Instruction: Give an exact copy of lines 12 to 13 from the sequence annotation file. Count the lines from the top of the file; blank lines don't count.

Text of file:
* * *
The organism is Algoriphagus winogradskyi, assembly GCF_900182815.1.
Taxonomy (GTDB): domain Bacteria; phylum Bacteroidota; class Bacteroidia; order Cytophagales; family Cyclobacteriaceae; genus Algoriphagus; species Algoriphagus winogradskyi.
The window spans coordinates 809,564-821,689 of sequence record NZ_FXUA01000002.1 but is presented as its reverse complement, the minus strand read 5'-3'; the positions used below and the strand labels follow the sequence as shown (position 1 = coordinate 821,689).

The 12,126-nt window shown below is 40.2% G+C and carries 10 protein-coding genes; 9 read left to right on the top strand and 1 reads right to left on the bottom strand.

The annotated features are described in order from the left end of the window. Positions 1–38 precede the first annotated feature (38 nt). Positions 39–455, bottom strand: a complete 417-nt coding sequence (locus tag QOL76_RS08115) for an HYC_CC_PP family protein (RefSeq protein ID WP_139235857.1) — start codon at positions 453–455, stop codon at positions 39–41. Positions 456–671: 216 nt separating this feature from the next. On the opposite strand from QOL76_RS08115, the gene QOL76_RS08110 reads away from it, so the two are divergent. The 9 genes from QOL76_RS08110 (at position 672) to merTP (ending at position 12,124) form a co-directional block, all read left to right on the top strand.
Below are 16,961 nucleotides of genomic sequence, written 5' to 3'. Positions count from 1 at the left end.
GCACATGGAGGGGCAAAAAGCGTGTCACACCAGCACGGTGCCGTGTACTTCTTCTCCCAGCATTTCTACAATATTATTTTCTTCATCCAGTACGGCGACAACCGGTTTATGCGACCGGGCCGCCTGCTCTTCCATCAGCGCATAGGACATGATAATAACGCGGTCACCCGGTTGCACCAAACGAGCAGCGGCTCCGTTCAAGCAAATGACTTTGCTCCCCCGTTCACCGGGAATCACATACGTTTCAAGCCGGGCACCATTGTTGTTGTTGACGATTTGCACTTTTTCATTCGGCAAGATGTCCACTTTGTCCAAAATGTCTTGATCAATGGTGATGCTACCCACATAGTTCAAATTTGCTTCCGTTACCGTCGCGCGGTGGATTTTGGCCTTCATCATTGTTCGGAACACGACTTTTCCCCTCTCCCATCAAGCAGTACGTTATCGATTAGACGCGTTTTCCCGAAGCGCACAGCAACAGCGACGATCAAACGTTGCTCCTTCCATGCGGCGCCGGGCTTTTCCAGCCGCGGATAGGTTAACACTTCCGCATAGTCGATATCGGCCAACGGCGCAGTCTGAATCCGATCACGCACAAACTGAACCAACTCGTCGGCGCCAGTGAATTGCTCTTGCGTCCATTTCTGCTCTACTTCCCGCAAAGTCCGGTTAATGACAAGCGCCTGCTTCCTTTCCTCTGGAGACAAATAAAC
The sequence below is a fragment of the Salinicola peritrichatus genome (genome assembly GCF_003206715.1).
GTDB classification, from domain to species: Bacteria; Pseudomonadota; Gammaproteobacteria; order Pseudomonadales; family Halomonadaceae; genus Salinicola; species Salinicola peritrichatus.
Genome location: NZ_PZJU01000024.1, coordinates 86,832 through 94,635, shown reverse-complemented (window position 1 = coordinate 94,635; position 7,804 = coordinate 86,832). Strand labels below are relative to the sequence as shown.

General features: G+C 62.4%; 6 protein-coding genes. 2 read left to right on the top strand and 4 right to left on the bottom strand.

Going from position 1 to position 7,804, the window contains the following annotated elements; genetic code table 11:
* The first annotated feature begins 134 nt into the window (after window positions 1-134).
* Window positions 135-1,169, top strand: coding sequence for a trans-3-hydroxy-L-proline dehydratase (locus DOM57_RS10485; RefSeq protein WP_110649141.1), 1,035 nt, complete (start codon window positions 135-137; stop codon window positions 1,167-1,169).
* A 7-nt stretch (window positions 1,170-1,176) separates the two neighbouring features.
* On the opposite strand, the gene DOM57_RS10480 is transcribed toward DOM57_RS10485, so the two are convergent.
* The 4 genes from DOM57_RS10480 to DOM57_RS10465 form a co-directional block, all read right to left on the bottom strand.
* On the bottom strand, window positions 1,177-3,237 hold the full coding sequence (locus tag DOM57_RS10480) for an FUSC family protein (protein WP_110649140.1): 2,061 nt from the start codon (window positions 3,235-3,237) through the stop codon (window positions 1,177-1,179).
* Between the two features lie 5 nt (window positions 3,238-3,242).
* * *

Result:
Going from position 1 to position 7,804, the window contains the following annotated elements; genetic code table 11:
* The first annotated feature begins 134 nt into the window (after window positions 1-134).